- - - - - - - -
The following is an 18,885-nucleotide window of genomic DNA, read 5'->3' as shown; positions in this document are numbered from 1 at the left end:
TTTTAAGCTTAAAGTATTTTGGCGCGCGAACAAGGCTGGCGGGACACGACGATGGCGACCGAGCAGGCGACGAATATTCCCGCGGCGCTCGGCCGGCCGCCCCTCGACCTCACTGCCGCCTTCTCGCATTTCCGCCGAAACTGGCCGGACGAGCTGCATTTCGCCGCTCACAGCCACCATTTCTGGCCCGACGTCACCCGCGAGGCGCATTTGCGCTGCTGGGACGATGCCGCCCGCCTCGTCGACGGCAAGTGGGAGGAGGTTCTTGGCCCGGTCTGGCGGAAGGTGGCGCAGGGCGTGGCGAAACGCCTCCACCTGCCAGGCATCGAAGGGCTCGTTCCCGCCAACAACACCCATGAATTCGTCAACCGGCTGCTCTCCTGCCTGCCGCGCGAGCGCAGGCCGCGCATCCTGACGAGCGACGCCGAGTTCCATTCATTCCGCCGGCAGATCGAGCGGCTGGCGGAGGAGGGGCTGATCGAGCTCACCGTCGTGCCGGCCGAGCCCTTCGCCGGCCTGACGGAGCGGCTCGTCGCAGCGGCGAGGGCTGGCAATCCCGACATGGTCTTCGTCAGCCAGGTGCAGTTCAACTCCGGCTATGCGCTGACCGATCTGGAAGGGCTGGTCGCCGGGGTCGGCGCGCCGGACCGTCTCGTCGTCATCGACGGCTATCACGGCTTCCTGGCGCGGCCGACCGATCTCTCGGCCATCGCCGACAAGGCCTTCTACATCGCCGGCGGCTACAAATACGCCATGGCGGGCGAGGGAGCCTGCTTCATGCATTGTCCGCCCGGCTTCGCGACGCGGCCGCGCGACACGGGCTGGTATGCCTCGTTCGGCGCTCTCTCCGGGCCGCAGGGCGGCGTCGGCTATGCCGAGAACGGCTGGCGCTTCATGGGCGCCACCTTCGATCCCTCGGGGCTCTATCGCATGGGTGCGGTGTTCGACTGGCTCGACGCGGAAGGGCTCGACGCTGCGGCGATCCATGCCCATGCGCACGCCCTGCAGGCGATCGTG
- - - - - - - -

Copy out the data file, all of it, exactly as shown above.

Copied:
The following is an 18,885-nucleotide window of genomic DNA, read 5'->3' as shown; positions in this document are numbered from 1 at the left end:
TTTTAAGCTTAAAGTATTTTGGCGCGCGAACAAGGCTGGCGGGACACGACGATGGCGACCGAGCAGGCGACGAATATTCCCGCGGCGCTCGGCCGGCCGCCCCTCGACCTCACTGCCGCCTTCTCGCATTTCCGCCGAAACTGGCCGGACGAGCTGCATTTCGCCGCTCACAGCCACCATTTCTGGCCCGACGTCACCCGCGAGGCGCATTTGCGCTGCTGGGACGATGCCGCCCGCCTCGTCGACGGCAAGTGGGAGGAGGTTCTTGGCCCGGTCTGGCGGAAGGTGGCGCAGGGCGTGGCGAAACGCCTCCACCTGCCAGGCATCGAAGGGCTCGTTCCCGCCAACAACACCCATGAATTCGTCAACCGGCTGCTCTCCTGCCTGCCGCGCGAGCGCAGGCCGCGCATCCTGACGAGCGACGCCGAGTTCCATTCATTCCGCCGGCAGATCGAGCGGCTGGCGGAGGAGGGGCTGATCGAGCTCACCGTCGTGCCGGCCGAGCCCTTCGCCGGCCTGACGGAGCGGCTCGTCGCAGCGGCGAGGGCTGGCAATCCCGACATGGTCTTCGTCAGCCAGGTGCAGTTCAACTCCGGCTATGCGCTGACCGATCTGGAAGGGCTGGTCGCCGGGGTCGGCGCGCCGGACCGTCTCGTCGTCATCGACGGCTATCACGGCTTCCTGGCGCGGCCGACCGATCTCTCGGCCATCGCCGACAAGGCCTTCTACATCGCCGGCGGCTACAAATACGCCATGGCGGGCGAGGGAGCCTGCTTCATGCATTGTCCGCCCGGCTTCGCGACGCGGCCGCGCGACACGGGCTGGTATGCCTCGTTCGGCGCTCTCTCCGGGCCGCAGGGCGGCGTCGGCTATGCCGAGAACGGCTGGCGCTTCATGGGCGCCACCTTCGATCCCTCGGGGCTCTATCGCATGGGTGCGGTGTTCGACTGGCTCGACGCGGAAGGGCTCGACGCTGCGGCGATCCATGCCCATGCGCACGCCCTGCAGGCGATCGTG